Always state your reasons for leaving in positive terms - "I want a new challenge, I work hard at my job, and I'm looking for opportunities for advancement. I'd really like (this big advanced work that you're not currently doing but would like to do) and there's not much opportunity for that in my current role. this job is perfect because..." is great. "I'm overworked, underpaid, taking on more than my role dictates and never getting recognized in either money, promotions or interesting assignments" can come off like a rant.
Both are honest, but having goals and dreams is a very enticing quality in a new hire. Having a buildup of frustration and disgruntledness is not.
I would generically encapsulate your reasons as lacking vision of perspective in the current position and pursuing career growth. I am not sure about the culture in Italy, which is certainly a factor, but I can tell you that, in the U.S., honesty about hitting a dead end in your existing career or menial duties is in 98% of cases punished. Why? Because it is self-incriminating as an admission of professional shortfalls and you should never ever say anything in an interview that does not work in your favor of making a sale. An interviewer is not a shoulder to cry on, it is someone to make a sale to. I understand you may be tempted to be honest or to even rant about frustrations in your current job. Don't do it. Just like Chad said in his comment, those are canned questions and are not worth a well thought out and honest answer. So be pragmatic and don't forget the interview is not a shrink session, not a chat with your BFF, not a place to be overly honest -- it's the cusp of a market place and your mission is to make the sale.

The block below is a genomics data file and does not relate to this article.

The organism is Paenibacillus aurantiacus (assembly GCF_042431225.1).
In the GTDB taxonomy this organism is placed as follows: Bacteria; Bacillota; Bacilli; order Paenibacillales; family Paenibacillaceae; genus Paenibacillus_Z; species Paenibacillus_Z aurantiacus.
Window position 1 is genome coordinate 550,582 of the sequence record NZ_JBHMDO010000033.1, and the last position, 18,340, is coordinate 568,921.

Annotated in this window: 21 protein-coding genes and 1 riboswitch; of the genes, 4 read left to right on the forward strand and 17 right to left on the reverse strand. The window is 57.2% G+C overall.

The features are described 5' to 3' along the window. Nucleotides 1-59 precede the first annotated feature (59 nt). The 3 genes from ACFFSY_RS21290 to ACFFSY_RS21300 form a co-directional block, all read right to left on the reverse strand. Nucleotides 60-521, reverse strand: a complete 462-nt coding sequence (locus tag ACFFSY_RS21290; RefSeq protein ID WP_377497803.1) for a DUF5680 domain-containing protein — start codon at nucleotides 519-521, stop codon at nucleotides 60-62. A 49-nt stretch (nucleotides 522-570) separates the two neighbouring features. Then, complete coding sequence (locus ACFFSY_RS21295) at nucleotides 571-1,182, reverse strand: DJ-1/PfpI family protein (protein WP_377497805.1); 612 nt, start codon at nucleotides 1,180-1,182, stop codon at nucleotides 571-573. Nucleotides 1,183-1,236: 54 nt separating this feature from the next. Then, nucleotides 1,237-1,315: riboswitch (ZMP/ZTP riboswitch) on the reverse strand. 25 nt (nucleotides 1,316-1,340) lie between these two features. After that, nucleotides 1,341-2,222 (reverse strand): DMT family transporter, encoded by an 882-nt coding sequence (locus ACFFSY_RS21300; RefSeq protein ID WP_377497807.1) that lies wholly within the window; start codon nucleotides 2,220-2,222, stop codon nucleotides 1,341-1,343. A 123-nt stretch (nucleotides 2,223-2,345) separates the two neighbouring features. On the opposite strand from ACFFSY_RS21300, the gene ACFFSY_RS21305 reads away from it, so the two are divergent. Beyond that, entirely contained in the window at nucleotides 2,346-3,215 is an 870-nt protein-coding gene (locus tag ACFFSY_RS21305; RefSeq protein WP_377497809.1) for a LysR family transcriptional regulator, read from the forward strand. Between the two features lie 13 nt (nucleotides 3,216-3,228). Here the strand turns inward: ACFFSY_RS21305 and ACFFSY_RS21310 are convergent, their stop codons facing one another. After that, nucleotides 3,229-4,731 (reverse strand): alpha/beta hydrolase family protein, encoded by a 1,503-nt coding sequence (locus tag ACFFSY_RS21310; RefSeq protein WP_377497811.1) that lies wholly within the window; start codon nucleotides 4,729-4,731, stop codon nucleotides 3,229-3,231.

There are a few pitfalls here I'd be careful to avoid:
Blaming the former workplace - If you talk down about where you worked before, then the people interviewing you may fear being in a similar situation in the future.
Follow-ups to these responses - As you give these answers, there may be questions from the interviewer of, "What did you do about these concerns?" that may not be a question you're prepared to answer in a positive light.
Putting yourself in a less than great light - This would be bethlakshmi's response where if you answer in less than positive terms, it may not go over well.
The Grass Isn't Always Greener
Do some research and decide why you think the new job is better than your current one. Just because one opportunity is better, doesn't mean the other one is bad. Although you may not have been compensated/recognized for your efforts, you current company does let you do more. You can now put these accomplishments on your resume/CV and get a better job.
Some interviewers may notice the discrepancy between your title and actual responsibilities. Let them know you took the initiative to do more, but the company didn't have the room to promote you. It happens.
Some day you're going to have to explain why you're leaving a good job.